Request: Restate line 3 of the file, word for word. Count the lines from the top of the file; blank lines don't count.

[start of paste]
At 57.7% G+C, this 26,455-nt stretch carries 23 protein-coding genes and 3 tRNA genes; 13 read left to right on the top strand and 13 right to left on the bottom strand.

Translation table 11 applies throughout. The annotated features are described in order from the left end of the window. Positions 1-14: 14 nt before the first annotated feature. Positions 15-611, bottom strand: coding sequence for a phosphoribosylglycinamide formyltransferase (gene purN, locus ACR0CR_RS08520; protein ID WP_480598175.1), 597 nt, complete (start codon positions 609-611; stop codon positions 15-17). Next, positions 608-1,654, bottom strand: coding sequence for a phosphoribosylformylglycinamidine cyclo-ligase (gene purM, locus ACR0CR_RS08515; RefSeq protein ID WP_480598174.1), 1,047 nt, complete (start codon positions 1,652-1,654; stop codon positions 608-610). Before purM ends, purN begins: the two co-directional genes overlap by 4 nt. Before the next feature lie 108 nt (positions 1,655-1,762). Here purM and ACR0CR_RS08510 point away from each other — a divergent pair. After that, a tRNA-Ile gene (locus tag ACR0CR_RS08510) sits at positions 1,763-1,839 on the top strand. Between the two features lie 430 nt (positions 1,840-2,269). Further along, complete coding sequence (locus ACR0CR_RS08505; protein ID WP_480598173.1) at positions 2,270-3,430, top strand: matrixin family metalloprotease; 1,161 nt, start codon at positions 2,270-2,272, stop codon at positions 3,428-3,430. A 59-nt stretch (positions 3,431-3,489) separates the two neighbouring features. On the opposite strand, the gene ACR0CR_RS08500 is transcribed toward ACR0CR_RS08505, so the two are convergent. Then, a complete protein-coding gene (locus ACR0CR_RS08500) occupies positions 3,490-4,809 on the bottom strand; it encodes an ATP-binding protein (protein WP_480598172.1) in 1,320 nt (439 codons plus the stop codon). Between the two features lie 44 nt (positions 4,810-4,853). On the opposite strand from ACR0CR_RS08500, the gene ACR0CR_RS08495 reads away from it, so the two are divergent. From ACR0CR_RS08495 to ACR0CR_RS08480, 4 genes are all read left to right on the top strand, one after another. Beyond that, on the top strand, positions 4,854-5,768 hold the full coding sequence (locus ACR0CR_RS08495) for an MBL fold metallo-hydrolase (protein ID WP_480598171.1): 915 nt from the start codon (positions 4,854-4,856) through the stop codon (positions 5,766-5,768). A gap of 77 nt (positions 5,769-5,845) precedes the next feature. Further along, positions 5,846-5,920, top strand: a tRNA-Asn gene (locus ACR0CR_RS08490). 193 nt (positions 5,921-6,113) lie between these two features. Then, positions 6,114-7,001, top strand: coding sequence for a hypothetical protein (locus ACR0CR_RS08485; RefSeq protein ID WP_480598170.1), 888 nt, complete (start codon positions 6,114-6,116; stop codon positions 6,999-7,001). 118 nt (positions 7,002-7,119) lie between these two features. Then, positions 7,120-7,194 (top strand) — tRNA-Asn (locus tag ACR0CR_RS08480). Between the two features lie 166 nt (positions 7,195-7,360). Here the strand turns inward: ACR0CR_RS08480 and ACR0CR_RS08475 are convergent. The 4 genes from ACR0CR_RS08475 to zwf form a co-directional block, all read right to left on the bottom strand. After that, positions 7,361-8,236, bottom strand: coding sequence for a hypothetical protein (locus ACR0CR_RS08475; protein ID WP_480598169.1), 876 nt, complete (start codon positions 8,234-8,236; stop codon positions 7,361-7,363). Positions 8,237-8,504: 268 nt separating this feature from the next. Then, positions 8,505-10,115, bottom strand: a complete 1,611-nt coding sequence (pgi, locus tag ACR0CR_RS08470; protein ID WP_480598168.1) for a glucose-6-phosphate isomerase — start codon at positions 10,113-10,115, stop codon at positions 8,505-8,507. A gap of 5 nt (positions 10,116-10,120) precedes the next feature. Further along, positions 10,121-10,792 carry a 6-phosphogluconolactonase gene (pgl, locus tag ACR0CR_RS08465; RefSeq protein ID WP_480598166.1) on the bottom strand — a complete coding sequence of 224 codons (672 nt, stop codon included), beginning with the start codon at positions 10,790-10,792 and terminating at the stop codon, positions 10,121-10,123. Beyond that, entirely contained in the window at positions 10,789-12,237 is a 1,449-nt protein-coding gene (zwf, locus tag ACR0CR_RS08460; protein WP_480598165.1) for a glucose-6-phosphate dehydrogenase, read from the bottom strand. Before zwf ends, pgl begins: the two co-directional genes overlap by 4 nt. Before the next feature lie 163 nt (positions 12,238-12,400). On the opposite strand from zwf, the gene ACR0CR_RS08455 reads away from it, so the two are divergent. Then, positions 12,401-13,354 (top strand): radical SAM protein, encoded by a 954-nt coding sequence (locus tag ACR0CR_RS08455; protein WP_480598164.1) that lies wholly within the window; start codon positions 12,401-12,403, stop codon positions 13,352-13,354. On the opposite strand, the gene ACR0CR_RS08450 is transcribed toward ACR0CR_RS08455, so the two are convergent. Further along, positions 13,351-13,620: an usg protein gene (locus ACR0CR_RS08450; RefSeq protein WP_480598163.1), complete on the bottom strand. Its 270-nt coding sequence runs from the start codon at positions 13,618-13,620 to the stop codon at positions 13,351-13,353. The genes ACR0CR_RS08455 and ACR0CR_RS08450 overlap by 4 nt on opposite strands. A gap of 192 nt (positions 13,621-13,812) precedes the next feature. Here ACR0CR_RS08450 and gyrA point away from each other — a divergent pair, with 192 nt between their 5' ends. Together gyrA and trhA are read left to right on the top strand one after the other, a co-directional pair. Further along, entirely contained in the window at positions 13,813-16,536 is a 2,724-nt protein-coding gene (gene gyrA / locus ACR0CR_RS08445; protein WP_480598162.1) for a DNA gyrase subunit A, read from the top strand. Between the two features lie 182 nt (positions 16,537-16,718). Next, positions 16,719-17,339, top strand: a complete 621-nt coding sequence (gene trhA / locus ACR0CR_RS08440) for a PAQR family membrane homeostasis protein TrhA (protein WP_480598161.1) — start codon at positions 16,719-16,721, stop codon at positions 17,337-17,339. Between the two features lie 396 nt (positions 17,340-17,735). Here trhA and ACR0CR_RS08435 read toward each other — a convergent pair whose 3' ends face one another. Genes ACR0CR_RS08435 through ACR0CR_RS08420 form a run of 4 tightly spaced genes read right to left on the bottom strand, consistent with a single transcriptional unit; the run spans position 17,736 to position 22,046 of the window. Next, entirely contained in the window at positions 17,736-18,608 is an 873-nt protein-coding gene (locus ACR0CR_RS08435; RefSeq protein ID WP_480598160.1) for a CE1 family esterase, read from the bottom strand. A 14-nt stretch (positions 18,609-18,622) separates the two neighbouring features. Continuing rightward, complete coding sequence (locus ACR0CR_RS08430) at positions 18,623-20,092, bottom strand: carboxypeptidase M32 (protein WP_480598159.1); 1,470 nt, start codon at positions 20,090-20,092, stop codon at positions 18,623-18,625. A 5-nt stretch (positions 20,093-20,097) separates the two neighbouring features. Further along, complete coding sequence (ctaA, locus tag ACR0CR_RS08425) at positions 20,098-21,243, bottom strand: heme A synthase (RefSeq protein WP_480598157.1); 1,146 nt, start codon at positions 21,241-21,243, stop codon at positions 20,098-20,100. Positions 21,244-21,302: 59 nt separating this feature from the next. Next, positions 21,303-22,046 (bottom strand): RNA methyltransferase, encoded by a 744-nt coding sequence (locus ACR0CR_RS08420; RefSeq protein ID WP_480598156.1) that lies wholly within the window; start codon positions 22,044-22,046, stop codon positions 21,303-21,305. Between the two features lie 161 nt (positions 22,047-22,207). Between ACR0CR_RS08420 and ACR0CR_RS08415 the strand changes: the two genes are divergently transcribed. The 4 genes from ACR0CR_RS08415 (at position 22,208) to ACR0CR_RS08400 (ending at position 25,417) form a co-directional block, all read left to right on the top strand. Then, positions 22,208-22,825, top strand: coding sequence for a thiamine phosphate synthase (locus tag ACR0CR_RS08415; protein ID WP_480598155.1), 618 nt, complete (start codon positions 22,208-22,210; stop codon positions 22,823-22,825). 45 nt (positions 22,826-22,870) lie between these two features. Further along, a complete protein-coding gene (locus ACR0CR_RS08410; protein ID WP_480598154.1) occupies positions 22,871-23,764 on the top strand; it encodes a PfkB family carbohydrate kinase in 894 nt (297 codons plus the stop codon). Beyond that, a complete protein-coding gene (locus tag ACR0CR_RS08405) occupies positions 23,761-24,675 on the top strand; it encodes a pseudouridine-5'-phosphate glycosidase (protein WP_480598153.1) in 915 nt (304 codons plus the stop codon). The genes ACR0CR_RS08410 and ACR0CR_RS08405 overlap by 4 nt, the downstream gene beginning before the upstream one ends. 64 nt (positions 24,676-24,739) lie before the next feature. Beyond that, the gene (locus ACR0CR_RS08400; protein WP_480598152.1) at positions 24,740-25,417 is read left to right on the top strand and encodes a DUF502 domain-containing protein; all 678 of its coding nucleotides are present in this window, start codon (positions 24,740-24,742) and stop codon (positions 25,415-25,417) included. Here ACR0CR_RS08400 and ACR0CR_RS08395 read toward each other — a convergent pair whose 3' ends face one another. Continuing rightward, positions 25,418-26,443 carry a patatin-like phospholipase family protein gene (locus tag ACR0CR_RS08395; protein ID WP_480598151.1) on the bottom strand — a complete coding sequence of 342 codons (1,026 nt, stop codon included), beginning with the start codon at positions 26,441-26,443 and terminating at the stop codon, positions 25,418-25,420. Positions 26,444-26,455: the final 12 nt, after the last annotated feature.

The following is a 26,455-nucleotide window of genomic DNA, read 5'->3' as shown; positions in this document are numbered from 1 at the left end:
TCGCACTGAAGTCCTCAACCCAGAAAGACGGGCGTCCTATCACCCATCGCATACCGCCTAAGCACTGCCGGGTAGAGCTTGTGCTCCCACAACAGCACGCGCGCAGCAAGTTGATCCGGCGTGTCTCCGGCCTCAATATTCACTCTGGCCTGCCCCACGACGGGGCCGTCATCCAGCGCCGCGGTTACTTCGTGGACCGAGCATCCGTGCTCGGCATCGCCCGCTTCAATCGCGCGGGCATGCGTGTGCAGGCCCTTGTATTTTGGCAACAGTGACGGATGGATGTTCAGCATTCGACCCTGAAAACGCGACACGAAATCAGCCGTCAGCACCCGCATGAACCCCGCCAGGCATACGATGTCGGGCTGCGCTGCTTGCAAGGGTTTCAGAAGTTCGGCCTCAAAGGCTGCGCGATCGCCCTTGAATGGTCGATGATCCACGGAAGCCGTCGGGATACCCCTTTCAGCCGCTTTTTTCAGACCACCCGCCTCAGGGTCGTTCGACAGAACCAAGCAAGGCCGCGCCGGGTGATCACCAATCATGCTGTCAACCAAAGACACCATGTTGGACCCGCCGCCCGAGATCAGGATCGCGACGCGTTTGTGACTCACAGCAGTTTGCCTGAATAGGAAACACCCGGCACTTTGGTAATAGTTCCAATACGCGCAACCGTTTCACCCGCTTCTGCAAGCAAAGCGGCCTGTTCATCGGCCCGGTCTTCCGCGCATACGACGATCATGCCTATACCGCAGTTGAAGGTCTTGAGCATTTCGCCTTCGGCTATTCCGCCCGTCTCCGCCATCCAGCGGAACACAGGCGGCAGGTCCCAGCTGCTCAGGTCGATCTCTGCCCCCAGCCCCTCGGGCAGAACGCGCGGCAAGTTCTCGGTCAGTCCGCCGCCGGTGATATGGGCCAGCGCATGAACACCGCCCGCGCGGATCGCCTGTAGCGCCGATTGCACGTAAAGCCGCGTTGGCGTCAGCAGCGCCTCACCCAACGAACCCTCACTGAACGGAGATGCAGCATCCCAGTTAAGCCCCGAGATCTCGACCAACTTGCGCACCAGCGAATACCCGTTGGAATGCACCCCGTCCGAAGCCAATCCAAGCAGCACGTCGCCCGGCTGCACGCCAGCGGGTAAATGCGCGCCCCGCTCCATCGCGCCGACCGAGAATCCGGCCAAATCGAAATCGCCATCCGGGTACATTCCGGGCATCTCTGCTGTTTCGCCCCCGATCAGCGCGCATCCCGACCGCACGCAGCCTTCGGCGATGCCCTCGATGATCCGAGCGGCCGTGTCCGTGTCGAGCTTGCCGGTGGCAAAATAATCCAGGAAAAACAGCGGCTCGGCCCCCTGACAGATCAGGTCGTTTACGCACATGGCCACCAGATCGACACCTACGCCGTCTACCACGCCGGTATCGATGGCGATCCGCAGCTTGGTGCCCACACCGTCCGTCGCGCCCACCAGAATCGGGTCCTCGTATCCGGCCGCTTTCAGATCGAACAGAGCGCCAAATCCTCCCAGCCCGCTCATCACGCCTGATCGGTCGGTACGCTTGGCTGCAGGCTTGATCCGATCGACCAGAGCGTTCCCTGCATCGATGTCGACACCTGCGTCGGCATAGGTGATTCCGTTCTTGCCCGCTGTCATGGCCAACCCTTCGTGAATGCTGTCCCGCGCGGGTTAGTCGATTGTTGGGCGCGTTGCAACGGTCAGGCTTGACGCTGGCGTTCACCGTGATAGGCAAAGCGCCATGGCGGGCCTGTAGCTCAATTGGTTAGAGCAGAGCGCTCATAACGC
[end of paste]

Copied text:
The following is a 26,455-nucleotide window of genomic DNA, read 5'->3' as shown; positions in this document are numbered from 1 at the left end: